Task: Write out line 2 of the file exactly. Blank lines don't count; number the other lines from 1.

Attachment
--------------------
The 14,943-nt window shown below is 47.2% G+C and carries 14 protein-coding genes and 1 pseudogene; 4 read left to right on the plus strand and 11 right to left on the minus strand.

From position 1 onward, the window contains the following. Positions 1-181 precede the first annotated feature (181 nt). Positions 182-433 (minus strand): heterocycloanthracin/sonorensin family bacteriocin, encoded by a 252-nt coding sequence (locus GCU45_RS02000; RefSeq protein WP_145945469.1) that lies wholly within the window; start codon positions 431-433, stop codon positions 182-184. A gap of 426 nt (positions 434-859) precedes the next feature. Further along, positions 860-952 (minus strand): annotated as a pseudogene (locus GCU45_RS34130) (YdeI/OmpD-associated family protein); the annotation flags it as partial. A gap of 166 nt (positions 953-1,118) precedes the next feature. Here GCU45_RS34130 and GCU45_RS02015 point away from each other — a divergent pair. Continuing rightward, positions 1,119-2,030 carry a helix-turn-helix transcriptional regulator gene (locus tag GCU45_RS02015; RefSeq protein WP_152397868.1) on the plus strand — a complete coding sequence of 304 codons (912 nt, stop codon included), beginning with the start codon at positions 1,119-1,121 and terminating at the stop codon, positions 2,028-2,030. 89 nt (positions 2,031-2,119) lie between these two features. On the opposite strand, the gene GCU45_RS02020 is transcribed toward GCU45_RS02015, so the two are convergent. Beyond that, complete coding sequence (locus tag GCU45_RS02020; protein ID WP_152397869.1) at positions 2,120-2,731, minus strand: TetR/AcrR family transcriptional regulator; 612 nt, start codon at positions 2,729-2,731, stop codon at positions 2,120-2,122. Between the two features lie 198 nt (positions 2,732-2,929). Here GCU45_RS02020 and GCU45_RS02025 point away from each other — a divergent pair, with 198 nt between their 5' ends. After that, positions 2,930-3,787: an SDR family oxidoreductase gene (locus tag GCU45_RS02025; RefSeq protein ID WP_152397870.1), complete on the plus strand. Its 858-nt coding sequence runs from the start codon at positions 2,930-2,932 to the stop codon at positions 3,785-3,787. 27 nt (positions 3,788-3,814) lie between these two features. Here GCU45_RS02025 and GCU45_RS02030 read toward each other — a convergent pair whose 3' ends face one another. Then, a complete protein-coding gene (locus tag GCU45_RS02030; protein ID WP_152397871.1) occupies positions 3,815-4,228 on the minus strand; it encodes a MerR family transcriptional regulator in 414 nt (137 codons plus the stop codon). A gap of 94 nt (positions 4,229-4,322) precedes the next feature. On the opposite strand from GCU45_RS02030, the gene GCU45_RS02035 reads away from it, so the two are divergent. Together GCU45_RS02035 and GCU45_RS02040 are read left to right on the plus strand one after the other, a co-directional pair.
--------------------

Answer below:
From position 1 onward, the window contains the following. Positions 1-181 precede the first annotated feature (181 nt). Positions 182-433 (minus strand): heterocycloanthracin/sonorensin family bacteriocin, encoded by a 252-nt coding sequence (locus GCU45_RS02000; RefSeq protein WP_145945469.1) that lies wholly within the window; start codon positions 431-433, stop codon positions 182-184. A gap of 426 nt (positions 434-859) precedes the next feature. Further along, positions 860-952 (minus strand): annotated as a pseudogene (locus GCU45_RS34130) (YdeI/OmpD-associated family protein); the annotation flags it as partial. A gap of 166 nt (positions 953-1,118) precedes the next feature. Here GCU45_RS34130 and GCU45_RS02015 point away from each other — a divergent pair. Continuing rightward, positions 1,119-2,030 carry a helix-turn-helix transcriptional regulator gene (locus tag GCU45_RS02015; RefSeq protein WP_152397868.1) on the plus strand — a complete coding sequence of 304 codons (912 nt, stop codon included), beginning with the start codon at positions 1,119-1,121 and terminating at the stop codon, positions 2,028-2,030. 89 nt (positions 2,031-2,119) lie between these two features. On the opposite strand, the gene GCU45_RS02020 is transcribed toward GCU45_RS02015, so the two are convergent. Beyond that, complete coding sequence (locus tag GCU45_RS02020; protein ID WP_152397869.1) at positions 2,120-2,731, minus strand: TetR/AcrR family transcriptional regulator; 612 nt, start codon at positions 2,729-2,731, stop codon at positions 2,120-2,122. Between the two features lie 198 nt (positions 2,732-2,929). Here GCU45_RS02020 and GCU45_RS02025 point away from each other — a divergent pair, with 198 nt between their 5' ends. After that, positions 2,930-3,787: an SDR family oxidoreductase gene (locus tag GCU45_RS02025; RefSeq protein ID WP_152397870.1), complete on the plus strand. Its 858-nt coding sequence runs from the start codon at positions 2,930-2,932 to the stop codon at positions 3,785-3,787. 27 nt (positions 3,788-3,814) lie between these two features. Here GCU45_RS02025 and GCU45_RS02030 read toward each other — a convergent pair whose 3' ends face one another. Then, a complete protein-coding gene (locus tag GCU45_RS02030; protein ID WP_152397871.1) occupies positions 3,815-4,228 on the minus strand; it encodes a MerR family transcriptional regulator in 414 nt (137 codons plus the stop codon). A gap of 94 nt (positions 4,229-4,322) precedes the next feature. On the opposite strand from GCU45_RS02030, the gene GCU45_RS02035 reads away from it, so the two are divergent. Together GCU45_RS02035 and GCU45_RS02040 are read left to right on the plus strand one after the other, a co-directional pair.